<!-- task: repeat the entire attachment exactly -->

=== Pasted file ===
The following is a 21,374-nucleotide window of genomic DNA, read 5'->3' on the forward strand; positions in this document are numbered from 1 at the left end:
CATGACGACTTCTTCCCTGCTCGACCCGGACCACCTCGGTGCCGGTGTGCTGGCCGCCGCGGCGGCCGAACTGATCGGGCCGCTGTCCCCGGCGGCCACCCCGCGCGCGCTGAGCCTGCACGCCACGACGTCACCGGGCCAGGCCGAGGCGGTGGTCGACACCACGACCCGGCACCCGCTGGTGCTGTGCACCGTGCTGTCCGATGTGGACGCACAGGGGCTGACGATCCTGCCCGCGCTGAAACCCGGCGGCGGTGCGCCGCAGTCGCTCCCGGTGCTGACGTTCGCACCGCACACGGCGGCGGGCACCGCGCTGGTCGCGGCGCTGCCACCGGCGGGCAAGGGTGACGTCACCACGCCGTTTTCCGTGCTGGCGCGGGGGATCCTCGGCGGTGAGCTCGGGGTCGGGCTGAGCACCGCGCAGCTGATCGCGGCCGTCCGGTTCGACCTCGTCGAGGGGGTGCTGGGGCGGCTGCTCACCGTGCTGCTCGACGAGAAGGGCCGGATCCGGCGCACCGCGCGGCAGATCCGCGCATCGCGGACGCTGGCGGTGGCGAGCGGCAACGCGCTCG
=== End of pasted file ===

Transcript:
The following is a 21,374-nucleotide window of genomic DNA, read 5'->3' on the forward strand; positions in this document are numbered from 1 at the left end:
CATGACGACTTCTTCCCTGCTCGACCCGGACCACCTCGGTGCCGGTGTGCTGGCCGCCGCGGCGGCCGAACTGATCGGGCCGCTGTCCCCGGCGGCCACCCCGCGCGCGCTGAGCCTGCACGCCACGACGTCACCGGGCCAGGCCGAGGCGGTGGTCGACACCACGACCCGGCACCCGCTGGTGCTGTGCACCGTGCTGTCCGATGTGGACGCACAGGGGCTGACGATCCTGCCCGCGCTGAAACCCGGCGGCGGTGCGCCGCAGTCGCTCCCGGTGCTGACGTTCGCACCGCACACGGCGGCGGGCACCGCGCTGGTCGCGGCGCTGCCACCGGCGGGCAAGGGTGACGTCACCACGCCGTTTTCCGTGCTGGCGCGGGGGATCCTCGGCGGTGAGCTCGGGGTCGGGCTGAGCACCGCGCAGCTGATCGCGGCCGTCCGGTTCGACCTCGTCGAGGGGGTGCTGGGGCGGCTGCTCACCGTGCTGCTCGACGAGAAGGGCCGGATCCGGCGCACCGCGCGGCAGATCCGCGCATCGCGGACGCTGGCGGTGGCGAGCGGCAACGCGCTCG